This is simply not the case throughout most of the Islamic world. To the vast majority of Muslims, the Koran is the divine revelation of God to his prophet Muhammad. The consequences for those who question any part of it are considerable. In Pakistan, for instance, a judge was forced to flee the country after he sentenced a man to death for the crime of murdering someone who had publicly questioned the country's blasphemy law. In Saudi Arabia, a blogger was sentenced to ten years in prison and one thousand lashes for simply promoting the concept of free speech.

Some would argue that these examples are the exception to the rule. I beg to differ. Yes, I agree that not all Muslims are violent or support atrocities like the terrorist attack recently carried out in Paris. And I'll also stipulate that the vast majority of them were appalled by the 9/11 attacks. But the 800 pound gorilla in the room that most of the faith's apologists - namely liberals - refuse to acknowledge is that the very precepts of Islam require its adherents to hold the kind of extremist views that are at the very heart of the problem and have become the springboard for groups like ISIS and al-Qaeda.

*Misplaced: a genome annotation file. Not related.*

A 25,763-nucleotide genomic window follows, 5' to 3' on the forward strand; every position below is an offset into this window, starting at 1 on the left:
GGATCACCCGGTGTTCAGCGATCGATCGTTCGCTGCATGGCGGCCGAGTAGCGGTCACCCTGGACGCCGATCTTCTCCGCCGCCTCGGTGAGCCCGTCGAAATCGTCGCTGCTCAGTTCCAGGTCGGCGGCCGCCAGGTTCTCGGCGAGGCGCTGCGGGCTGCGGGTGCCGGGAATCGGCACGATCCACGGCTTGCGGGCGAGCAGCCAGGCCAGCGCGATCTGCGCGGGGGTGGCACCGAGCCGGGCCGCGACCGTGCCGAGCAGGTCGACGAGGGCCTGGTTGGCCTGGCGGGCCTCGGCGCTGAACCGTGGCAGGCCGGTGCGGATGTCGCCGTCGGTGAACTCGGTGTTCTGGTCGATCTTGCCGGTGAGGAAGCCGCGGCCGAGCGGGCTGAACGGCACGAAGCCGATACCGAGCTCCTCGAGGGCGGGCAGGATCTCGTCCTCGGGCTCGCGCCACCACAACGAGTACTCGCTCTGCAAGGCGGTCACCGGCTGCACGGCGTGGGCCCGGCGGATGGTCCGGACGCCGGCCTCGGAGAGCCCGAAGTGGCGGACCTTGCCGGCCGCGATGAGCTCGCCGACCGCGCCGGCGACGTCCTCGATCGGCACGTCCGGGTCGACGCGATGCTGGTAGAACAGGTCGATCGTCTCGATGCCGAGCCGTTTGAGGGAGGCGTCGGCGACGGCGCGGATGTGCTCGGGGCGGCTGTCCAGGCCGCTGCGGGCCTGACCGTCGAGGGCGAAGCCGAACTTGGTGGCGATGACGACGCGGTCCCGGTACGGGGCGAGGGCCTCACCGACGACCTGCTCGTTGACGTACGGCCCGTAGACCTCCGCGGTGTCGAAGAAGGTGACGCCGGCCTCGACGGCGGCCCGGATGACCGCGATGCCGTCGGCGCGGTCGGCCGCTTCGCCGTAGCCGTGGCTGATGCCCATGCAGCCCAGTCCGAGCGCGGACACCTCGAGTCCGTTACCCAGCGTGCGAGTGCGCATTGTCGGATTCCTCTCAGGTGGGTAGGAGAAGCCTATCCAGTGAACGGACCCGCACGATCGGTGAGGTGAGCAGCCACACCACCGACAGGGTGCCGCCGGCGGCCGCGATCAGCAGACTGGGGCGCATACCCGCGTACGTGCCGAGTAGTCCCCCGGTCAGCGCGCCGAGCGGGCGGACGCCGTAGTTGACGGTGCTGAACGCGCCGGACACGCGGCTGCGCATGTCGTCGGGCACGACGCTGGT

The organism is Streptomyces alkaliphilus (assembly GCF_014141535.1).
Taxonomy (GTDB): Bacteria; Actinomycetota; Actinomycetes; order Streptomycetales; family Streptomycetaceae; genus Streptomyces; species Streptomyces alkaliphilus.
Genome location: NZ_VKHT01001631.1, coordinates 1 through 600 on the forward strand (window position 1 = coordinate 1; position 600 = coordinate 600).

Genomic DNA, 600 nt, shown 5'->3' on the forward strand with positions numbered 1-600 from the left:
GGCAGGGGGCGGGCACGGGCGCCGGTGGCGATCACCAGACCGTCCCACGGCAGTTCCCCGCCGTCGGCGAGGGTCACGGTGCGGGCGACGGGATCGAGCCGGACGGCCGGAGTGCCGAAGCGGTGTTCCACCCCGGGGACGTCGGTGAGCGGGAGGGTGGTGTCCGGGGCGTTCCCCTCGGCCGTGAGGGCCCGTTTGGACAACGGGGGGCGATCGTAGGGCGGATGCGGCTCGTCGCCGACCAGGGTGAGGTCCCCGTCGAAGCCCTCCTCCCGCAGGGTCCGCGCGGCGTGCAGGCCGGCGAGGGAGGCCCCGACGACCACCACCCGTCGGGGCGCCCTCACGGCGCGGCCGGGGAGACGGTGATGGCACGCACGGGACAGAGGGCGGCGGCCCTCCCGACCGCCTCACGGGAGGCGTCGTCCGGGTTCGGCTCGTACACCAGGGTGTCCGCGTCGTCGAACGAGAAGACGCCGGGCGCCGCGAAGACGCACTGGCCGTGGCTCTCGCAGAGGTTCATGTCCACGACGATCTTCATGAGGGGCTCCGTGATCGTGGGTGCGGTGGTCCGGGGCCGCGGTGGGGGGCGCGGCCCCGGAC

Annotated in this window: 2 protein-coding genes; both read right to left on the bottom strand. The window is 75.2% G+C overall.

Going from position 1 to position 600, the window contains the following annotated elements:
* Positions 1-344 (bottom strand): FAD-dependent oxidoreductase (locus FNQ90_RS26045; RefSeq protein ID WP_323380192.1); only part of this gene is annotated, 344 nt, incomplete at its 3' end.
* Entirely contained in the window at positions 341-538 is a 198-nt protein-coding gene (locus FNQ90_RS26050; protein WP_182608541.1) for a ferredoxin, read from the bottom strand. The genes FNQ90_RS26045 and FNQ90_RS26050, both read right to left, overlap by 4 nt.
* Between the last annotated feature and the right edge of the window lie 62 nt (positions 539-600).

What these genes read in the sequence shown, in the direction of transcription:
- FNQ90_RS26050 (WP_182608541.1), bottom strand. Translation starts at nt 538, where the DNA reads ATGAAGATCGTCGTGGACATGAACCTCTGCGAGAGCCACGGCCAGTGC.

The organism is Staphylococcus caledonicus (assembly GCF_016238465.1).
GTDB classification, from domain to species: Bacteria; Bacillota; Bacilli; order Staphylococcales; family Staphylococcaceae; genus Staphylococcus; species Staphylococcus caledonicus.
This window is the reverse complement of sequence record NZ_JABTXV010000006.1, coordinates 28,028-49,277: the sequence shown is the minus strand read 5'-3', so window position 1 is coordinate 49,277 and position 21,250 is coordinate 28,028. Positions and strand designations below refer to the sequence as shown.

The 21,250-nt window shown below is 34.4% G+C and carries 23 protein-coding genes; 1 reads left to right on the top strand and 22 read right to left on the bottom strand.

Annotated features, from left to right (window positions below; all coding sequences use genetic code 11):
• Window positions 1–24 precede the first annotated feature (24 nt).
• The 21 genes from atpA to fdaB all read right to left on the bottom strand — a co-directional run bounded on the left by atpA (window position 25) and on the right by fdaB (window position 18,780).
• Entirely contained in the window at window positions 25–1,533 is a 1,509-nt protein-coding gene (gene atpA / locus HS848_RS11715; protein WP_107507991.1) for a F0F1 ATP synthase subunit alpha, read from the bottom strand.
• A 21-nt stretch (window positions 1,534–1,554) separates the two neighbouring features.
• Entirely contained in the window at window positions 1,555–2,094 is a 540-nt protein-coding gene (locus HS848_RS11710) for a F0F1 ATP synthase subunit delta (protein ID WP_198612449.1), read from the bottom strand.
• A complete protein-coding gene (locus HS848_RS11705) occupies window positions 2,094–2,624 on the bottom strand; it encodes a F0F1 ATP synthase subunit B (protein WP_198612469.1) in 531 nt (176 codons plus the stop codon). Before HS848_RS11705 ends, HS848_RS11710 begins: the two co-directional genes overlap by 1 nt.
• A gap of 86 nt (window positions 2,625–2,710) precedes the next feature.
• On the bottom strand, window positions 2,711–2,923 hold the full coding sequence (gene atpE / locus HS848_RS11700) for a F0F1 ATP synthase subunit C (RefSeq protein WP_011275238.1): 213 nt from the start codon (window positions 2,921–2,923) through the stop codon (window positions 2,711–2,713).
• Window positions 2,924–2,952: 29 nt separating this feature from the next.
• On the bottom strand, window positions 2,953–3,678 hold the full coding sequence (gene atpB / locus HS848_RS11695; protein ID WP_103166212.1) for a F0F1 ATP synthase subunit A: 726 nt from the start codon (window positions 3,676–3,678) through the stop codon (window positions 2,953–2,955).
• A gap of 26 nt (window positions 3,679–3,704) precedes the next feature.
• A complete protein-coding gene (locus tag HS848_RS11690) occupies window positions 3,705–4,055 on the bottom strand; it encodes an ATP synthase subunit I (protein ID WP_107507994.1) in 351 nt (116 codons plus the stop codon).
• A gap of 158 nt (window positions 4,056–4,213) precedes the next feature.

It is not Islamophobic to criticize Islam, nor is criticizing it analogous to calling a Jew shifty or an African American lazy as Ben Affleck alluded to. There is no truth in the assertion that Jews are shifty or that blacks are lazy and to infer as much is the very definition of racism. There is, however, much truth to the assertion that Islam, in its present form, is an extremely volatile and insular religion that posses a serious threat to the security of most of the free world.

It is the height of naivety to dismiss the events unfolding in the Middle East as simply the byproduct of a few rotten apples. As Bill Maher aptly put it, “When there’s this many bad apples, there’s something wrong with the orchard.”